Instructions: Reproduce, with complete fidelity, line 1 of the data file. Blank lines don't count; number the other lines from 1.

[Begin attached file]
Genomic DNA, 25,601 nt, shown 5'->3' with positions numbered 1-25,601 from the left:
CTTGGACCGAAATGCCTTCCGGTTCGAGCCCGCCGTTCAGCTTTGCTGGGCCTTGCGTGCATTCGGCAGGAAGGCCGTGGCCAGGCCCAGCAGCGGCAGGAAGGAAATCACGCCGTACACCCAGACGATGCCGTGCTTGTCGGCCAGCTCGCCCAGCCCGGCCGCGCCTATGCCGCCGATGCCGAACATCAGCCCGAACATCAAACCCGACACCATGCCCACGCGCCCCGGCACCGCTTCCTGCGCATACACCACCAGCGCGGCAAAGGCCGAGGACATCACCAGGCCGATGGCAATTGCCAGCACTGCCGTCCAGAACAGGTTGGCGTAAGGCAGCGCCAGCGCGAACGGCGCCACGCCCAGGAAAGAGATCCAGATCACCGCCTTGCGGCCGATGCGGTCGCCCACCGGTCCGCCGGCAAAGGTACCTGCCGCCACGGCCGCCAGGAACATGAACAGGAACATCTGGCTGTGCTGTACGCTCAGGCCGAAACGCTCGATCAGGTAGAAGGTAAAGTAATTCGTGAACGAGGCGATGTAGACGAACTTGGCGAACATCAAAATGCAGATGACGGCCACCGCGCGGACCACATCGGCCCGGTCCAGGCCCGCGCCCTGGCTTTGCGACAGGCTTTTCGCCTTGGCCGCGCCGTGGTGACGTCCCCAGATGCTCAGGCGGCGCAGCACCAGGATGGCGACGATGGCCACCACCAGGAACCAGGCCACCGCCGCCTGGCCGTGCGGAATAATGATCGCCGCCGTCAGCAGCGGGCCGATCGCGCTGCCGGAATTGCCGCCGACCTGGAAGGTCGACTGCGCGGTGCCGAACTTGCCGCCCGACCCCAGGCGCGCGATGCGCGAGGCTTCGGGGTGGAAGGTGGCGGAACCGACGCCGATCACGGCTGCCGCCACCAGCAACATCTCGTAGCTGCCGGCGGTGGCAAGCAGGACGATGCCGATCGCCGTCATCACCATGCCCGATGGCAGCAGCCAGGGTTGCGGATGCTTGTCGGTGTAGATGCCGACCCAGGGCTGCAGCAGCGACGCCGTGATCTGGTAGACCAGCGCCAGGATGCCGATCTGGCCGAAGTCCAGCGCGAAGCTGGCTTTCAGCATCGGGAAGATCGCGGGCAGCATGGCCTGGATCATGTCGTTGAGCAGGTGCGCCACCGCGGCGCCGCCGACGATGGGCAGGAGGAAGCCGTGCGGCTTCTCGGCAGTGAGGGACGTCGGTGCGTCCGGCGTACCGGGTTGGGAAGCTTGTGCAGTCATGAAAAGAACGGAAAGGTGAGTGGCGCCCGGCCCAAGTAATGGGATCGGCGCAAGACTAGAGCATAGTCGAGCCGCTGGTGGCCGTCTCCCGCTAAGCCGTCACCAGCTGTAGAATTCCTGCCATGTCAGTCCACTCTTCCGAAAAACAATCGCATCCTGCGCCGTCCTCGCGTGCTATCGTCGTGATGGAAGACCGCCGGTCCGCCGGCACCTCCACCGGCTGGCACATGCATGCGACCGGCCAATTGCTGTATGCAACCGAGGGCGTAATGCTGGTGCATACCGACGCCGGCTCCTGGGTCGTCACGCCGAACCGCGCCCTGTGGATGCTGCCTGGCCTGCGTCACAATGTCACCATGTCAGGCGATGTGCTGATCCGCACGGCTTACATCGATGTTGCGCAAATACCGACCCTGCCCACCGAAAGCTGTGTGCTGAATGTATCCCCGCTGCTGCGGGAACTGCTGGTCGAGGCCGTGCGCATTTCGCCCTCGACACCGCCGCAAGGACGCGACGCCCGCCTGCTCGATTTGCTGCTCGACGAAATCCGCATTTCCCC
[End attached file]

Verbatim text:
Genomic DNA, 25,601 nt, shown 5'->3' with positions numbered 1-25,601 from the left: